I think the policy toward Netanyahu—what he could do is to go with the Oasis Plan. We have presented a very, very reasonable and feasible proposal for how to get peace in Southwest Asia on a permanent basis. The Oasis Plan is the idea to green the desert, to produce large quantities of fresh water, and with the help of peaceful nuclear energy, desalination, building canals, building new rivers, irrigating agriculture, and reforestation of the desert. Actually, if you have a vision of what Southwest Asia could look [like] in 30 years—like Germany, in terms of the density of infrastructure, having an integrated infrastructure system, and building new cities. There are major development corridors already in various degrees of being built, all parts of the Belt and Road Initiative. It could become, really, an international project. And the United States and Europe, they should stop playing geopolitical games—imitating the Great Game of the British Empire—and start to actually cooperate in really building up the region as a way of overcoming tension by joint economic development.

We represent this program. You can go on our website and look at our April 13 conference—we had a very excellent conference. We had a follow-up conference in Copenhagen on May 8. The Oasis Plan idea is circulating right now among governments, among many important institutions, and it is something which could be put on the agenda. It would immediately change the dynamic—because once you give a perspective of hope for the future, that becomes the basis for a peaceful settlement in the region. So that is the challenge.

Oasis Plan
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Schiller Institute
The Oasis Plan is essential for development, the new name for peace, in Southwest Asia.

Schlanger: Now, you mentioned the student protests and what’s coming out of that. There is a contact from Canada, who wrote in and said, “While I’m excited to see student protests in the United States against Israel’s attacks on the civilian population of Palestine and U.S. support for Israel—I worry that these youth are susceptible to being used, like the Black Lives Matter movement, to polarize further the U.S. What are your thoughts on how this can be a positive movement?”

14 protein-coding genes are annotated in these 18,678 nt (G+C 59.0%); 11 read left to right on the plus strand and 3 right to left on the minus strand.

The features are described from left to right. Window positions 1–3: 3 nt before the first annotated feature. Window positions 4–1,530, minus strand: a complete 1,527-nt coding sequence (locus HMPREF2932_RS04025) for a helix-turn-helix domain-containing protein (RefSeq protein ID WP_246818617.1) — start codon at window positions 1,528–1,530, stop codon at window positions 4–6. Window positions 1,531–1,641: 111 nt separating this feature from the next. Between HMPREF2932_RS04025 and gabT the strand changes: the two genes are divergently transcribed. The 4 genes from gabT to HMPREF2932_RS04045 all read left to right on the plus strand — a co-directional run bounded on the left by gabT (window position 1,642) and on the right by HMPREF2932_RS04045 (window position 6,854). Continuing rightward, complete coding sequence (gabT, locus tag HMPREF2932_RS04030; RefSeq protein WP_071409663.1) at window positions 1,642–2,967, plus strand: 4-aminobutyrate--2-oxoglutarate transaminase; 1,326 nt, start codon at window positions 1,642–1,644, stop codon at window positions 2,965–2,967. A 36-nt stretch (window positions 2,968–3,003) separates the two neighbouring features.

Zepp-LaRouche: The United States is already polarized. If you talk to some people who are Democrats about Trump and vice versa—you are already talking to two completely different worldviews, and there is no middle ground between them. Don’t be afraid of polarization. I mean, from an historical standpoint, I think the United States—which started off as a republic, which started off as “the beacon of hope and temple of liberty” for every republican-minded person around the globe—that tradition was continued by Presidents like John Quincy Adams and Abraham Lincoln. You had a recurrence of that with Franklin D. Roosevelt, and John F. Kennedy. The problem is that the United States has lost its way. It has deviated from the idea of being a republic. And because of evil shenanigans, it has adopted the British Empire model as the way to run the world as a unipolar world order, based on the “special relationship” between the Anglo-Americans. And that order is not functioning.

That is exactly what is causing the backlash, the blowback which we see right now with the Global South: that all the policies that were promoted by this effort to keep a unipolar world after the Soviet Union had disappeared—or disintegrated—these policies just did not work. And these policies have triggered and caused all of the things we are seeing now, around the globe—both in terms of tensions and wars, but also in terms of the BRICS. Because the BRICS is in a certain sense a reaction; that significant countries do not want to be under the control of a world policeman. Xi Jinping at one point said, “If India and China speak with one voice, the world is listening,” because they represent together around 3 billion people! And the BRICS is now becoming much larger. The Global Majority, the Global South represents 88% of the world, and they don’t want to be ruled by the unipolar world.

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Library of Congress
The United States must follow the republican tradition exemplified by John Quincy Adams.

So, I think the more quickly there is a realization that the United States should really go back to its old tradition of being a republic and accept the foreign policy conception of John Quincy Adams, the faster the world could be straightened out. And I think the students are contributing in a very important way to getting the United States back to its founding conceptions.

John Quincy Adams’ policy was for an alliance of perfectly sovereign nation-states—for the United States to be one of many; not being the only one, or the “chosen people,” or the “necessary country,” or all of these things which are really feeding a wrong self-conception. If the United States were to think of going back to being a republic—to be for the common good not only of its own people, but in cooperation with other peoples—the world could be straightened out.